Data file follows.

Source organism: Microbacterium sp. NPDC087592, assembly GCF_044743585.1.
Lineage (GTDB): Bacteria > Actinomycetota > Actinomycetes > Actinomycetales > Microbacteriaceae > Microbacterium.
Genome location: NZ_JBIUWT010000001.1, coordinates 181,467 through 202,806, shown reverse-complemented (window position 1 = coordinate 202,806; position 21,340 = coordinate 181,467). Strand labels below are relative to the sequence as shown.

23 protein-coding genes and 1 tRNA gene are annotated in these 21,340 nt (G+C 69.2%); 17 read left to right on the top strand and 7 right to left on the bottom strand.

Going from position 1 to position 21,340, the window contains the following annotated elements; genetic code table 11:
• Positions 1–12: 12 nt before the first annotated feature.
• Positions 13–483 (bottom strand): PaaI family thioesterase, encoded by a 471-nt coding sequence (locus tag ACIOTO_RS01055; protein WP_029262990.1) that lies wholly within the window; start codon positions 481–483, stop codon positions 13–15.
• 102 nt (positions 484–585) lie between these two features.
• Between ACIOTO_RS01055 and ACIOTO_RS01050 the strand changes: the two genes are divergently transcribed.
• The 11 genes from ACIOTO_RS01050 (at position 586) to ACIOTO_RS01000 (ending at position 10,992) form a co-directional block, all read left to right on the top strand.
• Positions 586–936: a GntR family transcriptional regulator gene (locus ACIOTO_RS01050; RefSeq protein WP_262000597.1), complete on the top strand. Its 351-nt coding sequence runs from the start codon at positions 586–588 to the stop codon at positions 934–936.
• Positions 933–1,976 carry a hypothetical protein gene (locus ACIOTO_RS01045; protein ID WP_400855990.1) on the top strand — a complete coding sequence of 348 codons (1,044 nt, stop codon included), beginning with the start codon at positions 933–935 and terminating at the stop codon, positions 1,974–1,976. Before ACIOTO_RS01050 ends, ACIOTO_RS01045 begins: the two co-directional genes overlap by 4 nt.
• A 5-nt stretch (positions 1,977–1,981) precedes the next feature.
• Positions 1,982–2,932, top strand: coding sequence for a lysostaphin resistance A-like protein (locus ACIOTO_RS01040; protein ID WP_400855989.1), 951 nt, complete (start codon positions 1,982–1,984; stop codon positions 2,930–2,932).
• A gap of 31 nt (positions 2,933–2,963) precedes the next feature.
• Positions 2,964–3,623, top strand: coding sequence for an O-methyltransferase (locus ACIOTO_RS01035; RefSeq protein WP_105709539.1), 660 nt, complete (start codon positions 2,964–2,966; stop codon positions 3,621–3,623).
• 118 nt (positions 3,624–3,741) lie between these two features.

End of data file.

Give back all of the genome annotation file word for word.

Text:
Source organism: Microbacterium sp. NPDC087592, assembly GCF_044743585.1.
Lineage (GTDB): Bacteria > Actinomycetota > Actinomycetes > Actinomycetales > Microbacteriaceae > Microbacterium.
Genome location: NZ_JBIUWT010000001.1, coordinates 181,467 through 202,806, shown reverse-complemented (window position 1 = coordinate 202,806; position 21,340 = coordinate 181,467). Strand labels below are relative to the sequence as shown.

23 protein-coding genes and 1 tRNA gene are annotated in these 21,340 nt (G+C 69.2%); 17 read left to right on the top strand and 7 right to left on the bottom strand.

Going from position 1 to position 21,340, the window contains the following annotated elements; genetic code table 11:
• Positions 1–12: 12 nt before the first annotated feature.
• Positions 13–483 (bottom strand): PaaI family thioesterase, encoded by a 471-nt coding sequence (locus tag ACIOTO_RS01055; protein WP_029262990.1) that lies wholly within the window; start codon positions 481–483, stop codon positions 13–15.
• 102 nt (positions 484–585) lie between these two features.
• Between ACIOTO_RS01055 and ACIOTO_RS01050 the strand changes: the two genes are divergently transcribed.
• The 11 genes from ACIOTO_RS01050 (at position 586) to ACIOTO_RS01000 (ending at position 10,992) form a co-directional block, all read left to right on the top strand.
• Positions 586–936: a GntR family transcriptional regulator gene (locus ACIOTO_RS01050; RefSeq protein WP_262000597.1), complete on the top strand. Its 351-nt coding sequence runs from the start codon at positions 586–588 to the stop codon at positions 934–936.
• Positions 933–1,976 carry a hypothetical protein gene (locus ACIOTO_RS01045; protein ID WP_400855990.1) on the top strand — a complete coding sequence of 348 codons (1,044 nt, stop codon included), beginning with the start codon at positions 933–935 and terminating at the stop codon, positions 1,974–1,976. Before ACIOTO_RS01050 ends, ACIOTO_RS01045 begins: the two co-directional genes overlap by 4 nt.
• A 5-nt stretch (positions 1,977–1,981) precedes the next feature.
• Positions 1,982–2,932, top strand: coding sequence for a lysostaphin resistance A-like protein (locus ACIOTO_RS01040; protein ID WP_400855989.1), 951 nt, complete (start codon positions 1,982–1,984; stop codon positions 2,930–2,932).
• A gap of 31 nt (positions 2,933–2,963) precedes the next feature.
• Positions 2,964–3,623, top strand: coding sequence for an O-methyltransferase (locus ACIOTO_RS01035; RefSeq protein WP_105709539.1), 660 nt, complete (start codon positions 2,964–2,966; stop codon positions 3,621–3,623).
• 118 nt (positions 3,624–3,741) lie between these two features.